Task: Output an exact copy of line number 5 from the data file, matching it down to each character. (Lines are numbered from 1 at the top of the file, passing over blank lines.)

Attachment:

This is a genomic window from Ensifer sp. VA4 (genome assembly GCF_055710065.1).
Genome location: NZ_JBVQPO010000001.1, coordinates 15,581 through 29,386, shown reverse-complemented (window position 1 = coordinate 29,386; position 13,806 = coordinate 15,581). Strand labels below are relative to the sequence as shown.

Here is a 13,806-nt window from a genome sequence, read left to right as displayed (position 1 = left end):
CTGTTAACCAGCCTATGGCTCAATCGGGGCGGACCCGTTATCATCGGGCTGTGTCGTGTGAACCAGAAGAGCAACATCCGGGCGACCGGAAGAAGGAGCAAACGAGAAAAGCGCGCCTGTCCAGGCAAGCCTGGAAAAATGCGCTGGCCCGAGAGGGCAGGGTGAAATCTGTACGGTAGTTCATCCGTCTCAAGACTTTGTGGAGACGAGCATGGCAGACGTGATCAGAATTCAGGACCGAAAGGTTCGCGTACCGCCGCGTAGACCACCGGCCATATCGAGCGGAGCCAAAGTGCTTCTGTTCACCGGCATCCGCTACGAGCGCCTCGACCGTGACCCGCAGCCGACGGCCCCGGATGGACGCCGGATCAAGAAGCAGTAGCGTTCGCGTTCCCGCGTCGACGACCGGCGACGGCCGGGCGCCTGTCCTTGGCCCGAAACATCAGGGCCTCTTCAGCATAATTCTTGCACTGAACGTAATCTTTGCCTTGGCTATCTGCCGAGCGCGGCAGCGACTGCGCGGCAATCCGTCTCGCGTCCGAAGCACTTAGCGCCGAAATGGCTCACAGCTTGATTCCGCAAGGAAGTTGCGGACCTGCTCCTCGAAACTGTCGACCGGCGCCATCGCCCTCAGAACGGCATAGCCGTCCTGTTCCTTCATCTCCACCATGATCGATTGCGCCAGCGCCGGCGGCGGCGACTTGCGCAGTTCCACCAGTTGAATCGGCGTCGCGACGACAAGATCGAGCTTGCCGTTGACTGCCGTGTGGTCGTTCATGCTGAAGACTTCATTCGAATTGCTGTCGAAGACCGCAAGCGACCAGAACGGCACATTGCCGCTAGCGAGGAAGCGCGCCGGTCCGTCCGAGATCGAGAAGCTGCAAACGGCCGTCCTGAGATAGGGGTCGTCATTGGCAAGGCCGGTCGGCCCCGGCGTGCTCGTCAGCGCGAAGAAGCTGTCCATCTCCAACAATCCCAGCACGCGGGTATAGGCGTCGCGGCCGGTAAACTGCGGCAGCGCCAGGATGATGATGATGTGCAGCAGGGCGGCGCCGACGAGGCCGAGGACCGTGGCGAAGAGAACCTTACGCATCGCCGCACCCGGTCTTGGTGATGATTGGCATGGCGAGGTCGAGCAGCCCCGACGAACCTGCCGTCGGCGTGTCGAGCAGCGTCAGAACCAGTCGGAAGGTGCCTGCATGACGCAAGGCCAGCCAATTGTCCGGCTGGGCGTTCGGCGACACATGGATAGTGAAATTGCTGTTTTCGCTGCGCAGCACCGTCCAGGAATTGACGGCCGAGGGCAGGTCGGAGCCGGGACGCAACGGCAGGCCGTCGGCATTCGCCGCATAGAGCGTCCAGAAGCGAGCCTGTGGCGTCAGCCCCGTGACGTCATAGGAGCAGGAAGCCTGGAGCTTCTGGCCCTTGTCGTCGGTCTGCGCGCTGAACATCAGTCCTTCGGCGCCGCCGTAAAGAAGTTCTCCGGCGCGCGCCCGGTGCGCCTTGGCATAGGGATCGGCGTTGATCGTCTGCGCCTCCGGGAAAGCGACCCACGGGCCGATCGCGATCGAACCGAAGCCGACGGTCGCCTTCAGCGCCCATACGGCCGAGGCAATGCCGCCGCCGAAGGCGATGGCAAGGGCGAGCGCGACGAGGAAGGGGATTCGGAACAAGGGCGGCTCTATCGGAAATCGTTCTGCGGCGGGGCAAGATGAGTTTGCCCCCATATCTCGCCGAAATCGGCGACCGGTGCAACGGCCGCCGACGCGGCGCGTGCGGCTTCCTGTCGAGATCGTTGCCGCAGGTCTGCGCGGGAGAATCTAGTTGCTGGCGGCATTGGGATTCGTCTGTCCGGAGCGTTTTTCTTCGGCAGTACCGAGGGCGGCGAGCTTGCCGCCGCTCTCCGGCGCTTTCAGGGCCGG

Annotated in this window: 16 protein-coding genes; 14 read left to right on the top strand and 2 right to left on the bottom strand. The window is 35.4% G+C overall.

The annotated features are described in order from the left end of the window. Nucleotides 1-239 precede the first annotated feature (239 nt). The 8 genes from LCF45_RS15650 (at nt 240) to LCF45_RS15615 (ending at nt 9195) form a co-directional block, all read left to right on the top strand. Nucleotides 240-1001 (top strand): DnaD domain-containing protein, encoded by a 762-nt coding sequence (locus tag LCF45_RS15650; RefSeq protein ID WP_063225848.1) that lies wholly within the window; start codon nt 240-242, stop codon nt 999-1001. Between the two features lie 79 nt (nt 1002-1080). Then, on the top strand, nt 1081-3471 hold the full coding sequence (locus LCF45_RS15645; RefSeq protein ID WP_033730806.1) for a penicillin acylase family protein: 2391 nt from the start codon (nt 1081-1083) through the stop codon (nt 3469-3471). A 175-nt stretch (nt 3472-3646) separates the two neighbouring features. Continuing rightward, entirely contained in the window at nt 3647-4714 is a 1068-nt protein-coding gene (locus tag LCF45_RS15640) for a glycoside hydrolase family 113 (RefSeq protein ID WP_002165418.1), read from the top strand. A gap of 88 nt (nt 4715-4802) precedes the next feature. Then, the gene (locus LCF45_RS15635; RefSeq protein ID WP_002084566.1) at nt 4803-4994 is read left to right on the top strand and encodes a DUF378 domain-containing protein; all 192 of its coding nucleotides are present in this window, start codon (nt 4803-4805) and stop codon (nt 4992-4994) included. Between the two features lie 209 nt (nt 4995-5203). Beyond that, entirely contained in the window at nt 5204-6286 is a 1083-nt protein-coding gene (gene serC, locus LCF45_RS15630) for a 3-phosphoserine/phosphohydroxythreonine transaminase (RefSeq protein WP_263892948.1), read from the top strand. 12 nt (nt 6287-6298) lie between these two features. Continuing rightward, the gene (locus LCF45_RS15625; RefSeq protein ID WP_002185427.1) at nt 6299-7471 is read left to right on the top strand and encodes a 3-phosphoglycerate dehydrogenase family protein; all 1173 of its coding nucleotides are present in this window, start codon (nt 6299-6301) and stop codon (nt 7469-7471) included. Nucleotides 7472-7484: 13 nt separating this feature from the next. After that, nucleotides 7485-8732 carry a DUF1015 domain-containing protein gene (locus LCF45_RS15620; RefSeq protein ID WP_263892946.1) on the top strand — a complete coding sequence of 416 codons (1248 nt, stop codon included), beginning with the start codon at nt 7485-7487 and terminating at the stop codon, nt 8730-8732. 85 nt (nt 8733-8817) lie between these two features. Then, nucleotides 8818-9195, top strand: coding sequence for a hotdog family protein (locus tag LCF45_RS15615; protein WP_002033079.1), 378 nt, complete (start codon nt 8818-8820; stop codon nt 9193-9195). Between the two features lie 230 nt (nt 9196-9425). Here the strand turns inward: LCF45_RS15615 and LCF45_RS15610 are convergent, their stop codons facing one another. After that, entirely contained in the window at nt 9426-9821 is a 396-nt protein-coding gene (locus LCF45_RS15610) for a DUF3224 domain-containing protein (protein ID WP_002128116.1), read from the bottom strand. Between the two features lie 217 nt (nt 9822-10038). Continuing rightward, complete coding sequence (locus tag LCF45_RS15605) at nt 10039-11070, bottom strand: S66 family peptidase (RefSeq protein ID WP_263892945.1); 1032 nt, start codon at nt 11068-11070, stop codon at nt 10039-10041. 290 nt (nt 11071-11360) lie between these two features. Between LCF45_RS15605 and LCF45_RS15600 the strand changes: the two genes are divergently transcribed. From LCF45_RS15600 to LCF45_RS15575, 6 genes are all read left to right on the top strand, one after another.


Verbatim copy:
Annotated in this window: 16 protein-coding genes; 14 read left to right on the top strand and 2 right to left on the bottom strand. The window is 35.4% G+C overall.